BEIJING, May 30 (Reuters) - China's 'zero-COVID' policy of
constantly monitoring, testing and isolating its citizens to
prevent the spread of the coronavirus has battered much of the
country's economy, but it has created bubbles of growth in the
medical, technology and construction sectors.
The Chinese government, alone among major countries in
vowing to eradicate the coronavirus within its borders, is on
track to spend more than $52 billion (350 billion yuan) this
year on testing, new medical facilities, monitoring equipment
and other anti-COVID measures, which will benefit as many as
3,000 companies, according to analysts.
"In China, the companies that provide testing services and
other related industries are making big money because of the
government's focus on a containment-based approach in fighting
COVID," said Yanzhong Huang, a global health specialist at the
Council on Foreign Relations (CFR), a U.S. think tank.
China aims to have COVID testing facilities within
15-minutes' walk of everyone in its big cities and continues to
impose mass testing at the slightest sign of an outbreak. Hong
Kong-based Pacific Securities estimates this has created a
market worth more than $15 billion a year for test makers and
The government is footing the bill for the vast majority of
this, either by buying test kits or paying companies to do
tests. Although prices of tests have dropped since the outbreak
of the coronavirus in early 2020 to as little as 50 cents per
test - this continuing demand has helped a number of companies.
First-quarter profit more than doubled for Hangzhou-based
Dian Diagnostics Group Co Ltd, one of China's
biggest medical test makers. Its revenue jumped more than 60% to
$690 million, just less than half of which was for its COVID
testing services, almost entirely paid for by the government.
Rival Adicon Holdings Ltd, which received about $300 million
of mostly government money for its COVID tests over 2020 and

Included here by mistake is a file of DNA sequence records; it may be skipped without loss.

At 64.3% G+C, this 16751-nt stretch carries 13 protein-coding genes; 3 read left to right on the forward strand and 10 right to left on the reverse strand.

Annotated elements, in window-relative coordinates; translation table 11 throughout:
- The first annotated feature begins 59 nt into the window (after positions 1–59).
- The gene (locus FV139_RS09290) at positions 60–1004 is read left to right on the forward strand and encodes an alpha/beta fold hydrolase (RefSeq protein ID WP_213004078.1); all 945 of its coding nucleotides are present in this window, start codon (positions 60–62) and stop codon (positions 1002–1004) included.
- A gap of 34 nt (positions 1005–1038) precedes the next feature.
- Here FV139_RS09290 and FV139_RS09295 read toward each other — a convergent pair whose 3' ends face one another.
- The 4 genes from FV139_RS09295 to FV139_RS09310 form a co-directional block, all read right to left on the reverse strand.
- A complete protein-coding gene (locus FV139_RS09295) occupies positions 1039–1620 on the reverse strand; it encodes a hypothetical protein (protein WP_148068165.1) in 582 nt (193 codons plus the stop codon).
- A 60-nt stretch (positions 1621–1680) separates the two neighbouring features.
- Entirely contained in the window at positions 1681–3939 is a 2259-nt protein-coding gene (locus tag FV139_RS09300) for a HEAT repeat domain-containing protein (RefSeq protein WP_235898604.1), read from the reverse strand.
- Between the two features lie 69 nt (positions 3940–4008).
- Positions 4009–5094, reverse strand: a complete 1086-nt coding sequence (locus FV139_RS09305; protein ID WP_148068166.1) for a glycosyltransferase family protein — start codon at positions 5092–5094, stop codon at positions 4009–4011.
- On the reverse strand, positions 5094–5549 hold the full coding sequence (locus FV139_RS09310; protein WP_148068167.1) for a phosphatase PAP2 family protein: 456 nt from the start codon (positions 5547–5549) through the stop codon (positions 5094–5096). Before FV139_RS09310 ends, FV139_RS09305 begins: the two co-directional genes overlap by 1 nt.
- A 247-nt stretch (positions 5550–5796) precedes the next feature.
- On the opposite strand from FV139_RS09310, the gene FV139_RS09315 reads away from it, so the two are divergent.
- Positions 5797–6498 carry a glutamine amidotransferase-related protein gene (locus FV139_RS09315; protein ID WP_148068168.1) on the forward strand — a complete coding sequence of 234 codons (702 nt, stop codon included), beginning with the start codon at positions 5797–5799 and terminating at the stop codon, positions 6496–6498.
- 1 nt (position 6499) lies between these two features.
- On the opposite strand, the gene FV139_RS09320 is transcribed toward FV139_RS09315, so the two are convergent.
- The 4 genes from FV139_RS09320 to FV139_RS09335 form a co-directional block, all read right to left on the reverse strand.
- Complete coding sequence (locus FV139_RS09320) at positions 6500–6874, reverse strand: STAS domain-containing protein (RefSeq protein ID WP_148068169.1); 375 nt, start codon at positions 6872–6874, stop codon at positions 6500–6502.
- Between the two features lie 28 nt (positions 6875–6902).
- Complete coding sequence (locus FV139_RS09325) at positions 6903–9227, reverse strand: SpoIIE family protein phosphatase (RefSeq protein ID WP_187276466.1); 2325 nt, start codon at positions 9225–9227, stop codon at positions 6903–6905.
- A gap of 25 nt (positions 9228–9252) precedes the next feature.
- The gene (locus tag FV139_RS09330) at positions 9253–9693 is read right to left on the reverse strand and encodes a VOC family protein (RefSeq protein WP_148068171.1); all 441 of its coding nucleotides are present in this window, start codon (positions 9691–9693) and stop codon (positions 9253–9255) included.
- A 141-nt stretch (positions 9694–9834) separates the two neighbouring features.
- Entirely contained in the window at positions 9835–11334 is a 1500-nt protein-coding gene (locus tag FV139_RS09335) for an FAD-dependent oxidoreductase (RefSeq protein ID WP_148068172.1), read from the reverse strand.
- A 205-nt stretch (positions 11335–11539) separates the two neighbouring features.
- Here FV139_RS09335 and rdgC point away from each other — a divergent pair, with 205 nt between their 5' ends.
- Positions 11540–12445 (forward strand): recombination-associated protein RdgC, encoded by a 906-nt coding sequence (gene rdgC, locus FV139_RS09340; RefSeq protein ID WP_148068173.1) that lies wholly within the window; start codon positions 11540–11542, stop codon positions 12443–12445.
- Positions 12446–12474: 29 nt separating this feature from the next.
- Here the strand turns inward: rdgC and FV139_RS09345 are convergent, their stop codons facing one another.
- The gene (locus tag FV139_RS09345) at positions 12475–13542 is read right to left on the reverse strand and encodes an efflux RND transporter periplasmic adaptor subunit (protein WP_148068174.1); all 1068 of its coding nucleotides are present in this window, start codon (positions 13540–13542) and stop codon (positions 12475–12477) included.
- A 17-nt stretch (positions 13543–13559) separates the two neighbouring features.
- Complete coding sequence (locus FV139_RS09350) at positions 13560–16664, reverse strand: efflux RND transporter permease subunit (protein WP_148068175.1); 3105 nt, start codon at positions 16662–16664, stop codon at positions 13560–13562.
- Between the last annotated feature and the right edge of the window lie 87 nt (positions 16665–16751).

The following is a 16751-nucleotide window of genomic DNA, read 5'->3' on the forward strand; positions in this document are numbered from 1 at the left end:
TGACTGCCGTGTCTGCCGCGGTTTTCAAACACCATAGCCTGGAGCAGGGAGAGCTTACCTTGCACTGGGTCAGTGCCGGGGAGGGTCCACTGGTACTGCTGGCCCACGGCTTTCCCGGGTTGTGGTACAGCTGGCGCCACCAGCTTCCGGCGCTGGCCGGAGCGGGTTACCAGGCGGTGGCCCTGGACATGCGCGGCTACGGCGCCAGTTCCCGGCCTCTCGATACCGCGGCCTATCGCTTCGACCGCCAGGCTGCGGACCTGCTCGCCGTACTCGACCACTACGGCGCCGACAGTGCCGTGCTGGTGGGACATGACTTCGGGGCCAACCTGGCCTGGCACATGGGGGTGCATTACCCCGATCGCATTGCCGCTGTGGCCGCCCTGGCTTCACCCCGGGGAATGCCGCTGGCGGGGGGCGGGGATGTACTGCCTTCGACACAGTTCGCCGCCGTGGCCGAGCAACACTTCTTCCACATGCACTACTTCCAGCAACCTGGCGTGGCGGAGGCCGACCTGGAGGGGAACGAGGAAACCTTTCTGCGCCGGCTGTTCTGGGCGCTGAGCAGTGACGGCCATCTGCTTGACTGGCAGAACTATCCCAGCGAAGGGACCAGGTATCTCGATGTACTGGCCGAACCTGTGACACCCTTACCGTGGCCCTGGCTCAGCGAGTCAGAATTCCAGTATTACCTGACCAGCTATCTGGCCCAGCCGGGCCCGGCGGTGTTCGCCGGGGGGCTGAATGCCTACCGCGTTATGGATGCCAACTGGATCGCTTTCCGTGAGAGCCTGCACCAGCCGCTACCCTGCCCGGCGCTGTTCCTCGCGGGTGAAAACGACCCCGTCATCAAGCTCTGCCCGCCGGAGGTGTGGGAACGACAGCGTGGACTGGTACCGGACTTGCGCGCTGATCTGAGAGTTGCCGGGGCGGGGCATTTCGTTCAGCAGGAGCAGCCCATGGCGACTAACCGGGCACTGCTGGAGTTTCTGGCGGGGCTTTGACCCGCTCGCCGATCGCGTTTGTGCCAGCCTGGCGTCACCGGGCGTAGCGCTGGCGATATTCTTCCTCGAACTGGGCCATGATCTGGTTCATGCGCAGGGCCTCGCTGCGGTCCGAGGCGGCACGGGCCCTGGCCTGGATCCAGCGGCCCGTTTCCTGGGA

2021, according to the company's financial statements, has
applied for an initial public offering on the Hong Kong stock
Shanghai Runda Medical Technology Co Ltd said it
was processing up to 400,000 COVID tests per day in April,
during the almost two-month-long lockdown of Shanghai,
generating more than $30 million a month, according to an
article by the state-run Securities Times.
China defends its 'zero-COVID' policy as crucial to saving
lives and preventing its healthcare system from being overrun.
It shows little sign of pulling back even as the economic toll
The latest indicators show the country's economy has
weakened sharply since March, as employment, consumer spending,
exports and home sales have been hit by stringent lockdown
measures that clogged highways and ports, stranded workers and
Many private-sector economists expect the economy to shrink
in the April to June quarter from a year earlier, compared with
the first quarter's 4.8% growth. The blue-chip CSI 300 Index
is down 19% this year.
Investors are uncertain how long the boom will last for
companies like Dian, Adicon and Shanghai Runda, whose fortunes
are closely tied to government spending. Analysts, on average,
expect Dian's revenue to dip slightly next year, while they see
Shanghai Runda's continuing to grow. Stocks of both are down